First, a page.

UN Optimistic on Iraq But Admits Real Limits
UN's Butler ends four-day visit today, citing progress on inspection. Details are elusive.
BAGHDAD, IRAQ — Judging by the pervasive politeness on display from the United Nations chief weapons inspector in Baghdad, the crisis that drove the United States to the brink of military strikes against Iraq last month now seems all but forgotten.
Richard Butler, head of the UN Special Commission (UNSCOM), which has a Security Council mandate to rid Iraq of all weapons of mass destruction, now describes a "new spirit of cooperation" from Iraq that may allow inspectors to "finish quickly," so that sanctions against Iraq can be lifted.
A significant reason behind the "kinder, gentler" face of the UN weapons inspection regime here is that the political dynamic has changed dramatically in the past month, from one of confrontation to - at least on the surface - cooperation.
But diplomats and analysts warn that the potential for renewed crisis remains real, and that details may be impossible to verify.
As UNSCOM tries to establish the extent of Iraq's weapons of mass destruction programs, they say, some final facts may remain technically unconfirmable.
On the diplomatic front, there has been progress. Two new senior UN officials have been appointed to Baghdad - including a personal representative of Secretary-General Kofi Annan - to ensure direct lines of communication with New York designed to prevent any future problem from turning into a full-blown crisis.
"We're looking firmly ahead," Mr. Butler said during his four-day trip to Baghdad, which ends today. "We think there's a real chance here to get this job done. Iraq must present to us the last remaining pieces that we need for verification.
"The point is: They've made a claim that they have no more of these weapons," he says. "We can't just accept that on the basis of a say-so. We're not unduly suspicious, but we are scientific."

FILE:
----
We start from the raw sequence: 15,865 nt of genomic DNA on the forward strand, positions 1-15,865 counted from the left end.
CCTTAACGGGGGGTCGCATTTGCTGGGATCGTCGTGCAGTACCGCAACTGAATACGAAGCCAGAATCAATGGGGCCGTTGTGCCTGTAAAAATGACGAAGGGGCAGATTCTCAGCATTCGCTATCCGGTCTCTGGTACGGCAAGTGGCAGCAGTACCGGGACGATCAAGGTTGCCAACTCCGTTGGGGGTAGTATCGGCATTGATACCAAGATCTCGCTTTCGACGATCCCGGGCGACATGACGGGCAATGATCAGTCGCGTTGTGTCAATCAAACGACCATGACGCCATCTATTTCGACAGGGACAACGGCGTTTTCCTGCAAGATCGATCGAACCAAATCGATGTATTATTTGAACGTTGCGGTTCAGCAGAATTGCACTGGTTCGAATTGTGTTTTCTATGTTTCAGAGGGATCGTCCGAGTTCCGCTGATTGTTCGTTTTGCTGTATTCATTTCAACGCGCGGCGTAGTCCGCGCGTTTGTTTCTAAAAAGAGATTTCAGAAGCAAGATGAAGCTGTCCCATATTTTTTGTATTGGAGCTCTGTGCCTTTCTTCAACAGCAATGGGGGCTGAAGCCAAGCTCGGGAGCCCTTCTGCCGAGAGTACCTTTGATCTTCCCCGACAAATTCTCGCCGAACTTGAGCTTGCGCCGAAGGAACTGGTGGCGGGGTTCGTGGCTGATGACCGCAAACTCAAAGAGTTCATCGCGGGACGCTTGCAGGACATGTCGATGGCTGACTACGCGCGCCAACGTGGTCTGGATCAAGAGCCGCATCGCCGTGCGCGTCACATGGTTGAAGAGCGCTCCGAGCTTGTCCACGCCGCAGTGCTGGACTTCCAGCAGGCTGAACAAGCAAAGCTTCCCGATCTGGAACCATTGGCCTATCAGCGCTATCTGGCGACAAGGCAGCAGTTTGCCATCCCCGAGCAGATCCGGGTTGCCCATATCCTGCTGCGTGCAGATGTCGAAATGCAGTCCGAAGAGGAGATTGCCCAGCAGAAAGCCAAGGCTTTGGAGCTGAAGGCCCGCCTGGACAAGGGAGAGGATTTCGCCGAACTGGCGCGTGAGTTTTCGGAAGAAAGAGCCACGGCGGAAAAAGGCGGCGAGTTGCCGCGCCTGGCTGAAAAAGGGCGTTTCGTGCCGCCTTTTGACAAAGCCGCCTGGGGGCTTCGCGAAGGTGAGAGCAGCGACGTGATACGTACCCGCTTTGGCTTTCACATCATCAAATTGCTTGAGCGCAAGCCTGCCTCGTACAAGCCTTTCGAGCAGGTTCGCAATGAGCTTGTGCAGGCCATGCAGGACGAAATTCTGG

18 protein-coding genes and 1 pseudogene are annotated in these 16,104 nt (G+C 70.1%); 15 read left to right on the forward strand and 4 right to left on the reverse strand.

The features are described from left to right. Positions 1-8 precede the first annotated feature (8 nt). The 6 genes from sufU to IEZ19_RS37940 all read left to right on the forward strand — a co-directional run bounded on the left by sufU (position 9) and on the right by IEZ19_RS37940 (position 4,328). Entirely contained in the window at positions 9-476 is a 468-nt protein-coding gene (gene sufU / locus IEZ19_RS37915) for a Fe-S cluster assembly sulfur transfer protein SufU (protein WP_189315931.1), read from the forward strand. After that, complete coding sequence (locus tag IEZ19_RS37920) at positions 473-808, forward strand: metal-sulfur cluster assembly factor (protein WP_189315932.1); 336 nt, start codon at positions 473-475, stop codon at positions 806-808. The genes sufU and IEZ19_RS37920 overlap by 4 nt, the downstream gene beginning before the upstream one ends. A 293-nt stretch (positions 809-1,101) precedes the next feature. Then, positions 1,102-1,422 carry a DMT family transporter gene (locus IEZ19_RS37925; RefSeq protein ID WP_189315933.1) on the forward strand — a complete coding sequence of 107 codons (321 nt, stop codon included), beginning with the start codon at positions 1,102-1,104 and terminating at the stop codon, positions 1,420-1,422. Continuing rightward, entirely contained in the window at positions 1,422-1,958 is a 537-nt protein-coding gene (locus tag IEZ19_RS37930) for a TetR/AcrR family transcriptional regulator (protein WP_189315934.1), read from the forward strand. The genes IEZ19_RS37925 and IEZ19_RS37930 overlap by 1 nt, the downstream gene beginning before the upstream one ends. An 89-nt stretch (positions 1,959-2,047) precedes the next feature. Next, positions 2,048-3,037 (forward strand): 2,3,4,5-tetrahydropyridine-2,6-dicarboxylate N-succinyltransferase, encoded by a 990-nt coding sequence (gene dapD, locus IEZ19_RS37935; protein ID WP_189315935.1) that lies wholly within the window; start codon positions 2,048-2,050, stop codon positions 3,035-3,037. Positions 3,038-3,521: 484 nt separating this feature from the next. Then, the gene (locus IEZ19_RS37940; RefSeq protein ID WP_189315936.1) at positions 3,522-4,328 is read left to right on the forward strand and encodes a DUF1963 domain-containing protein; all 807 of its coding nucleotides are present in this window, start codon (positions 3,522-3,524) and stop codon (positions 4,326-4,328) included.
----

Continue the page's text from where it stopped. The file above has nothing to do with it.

Not even Iraq's arrest two weeks ago of Nassir Hindawi, the reputed father of Iraq's secret biological weapons program - which was made public Tuesday, amid speculation that the scientist would be kept from UN inspectors - ruffled UNSCOM feathers.
"We consider this an internal issue for Iraq," says Gustavo Zlauvinen, the political adviser to Butler. Mr. Hindawi left the biological program in 1989, and UNSCOM has interviewed him several times. During a similar case two years ago, Iraqi authorities permitted inspectors to speak to a prisoner, he notes, and Iraq has promised that Hindawi will be "available."
During the latest crisis last month, Mr. Annan intervened to strike a Feb. 23 deal with Iraqi President Saddam Hussein to allow unrestricted access for inspectors across Iraq. Butler called the accord a "brilliant act of diplomacy" that averted war, and new procedures are being put in place to begin inspecting eight "presidential sites" by the end of the month.
The Security Council has resolved that Iraq will suffer the "severest consequences" if it violates the accord and prevents UNSCOM from carrying out inspections. Since US-led allies expelled Iraqi forces from Kuwait during the 1991 Persian Gulf War, Iraq has had an uneasy relationship with the weapons inspectors, culminating in several crises in recent months.
At least two senior diplomats will accompany each inspection team to "presidential sites," and Annan has appointed Jayantha Dhanapala, a Sri Lankan arms- control expert recently named a UN undersecretary for disarmament affairs, to oversee such inspections.
Along with the naming of Indian diplomat Prakash Shah as the new UN special representative, who will serve as a direct link between the Iraqi government and Mr. Annan, the moves provide Baghdad with alternative links to UN headquarters.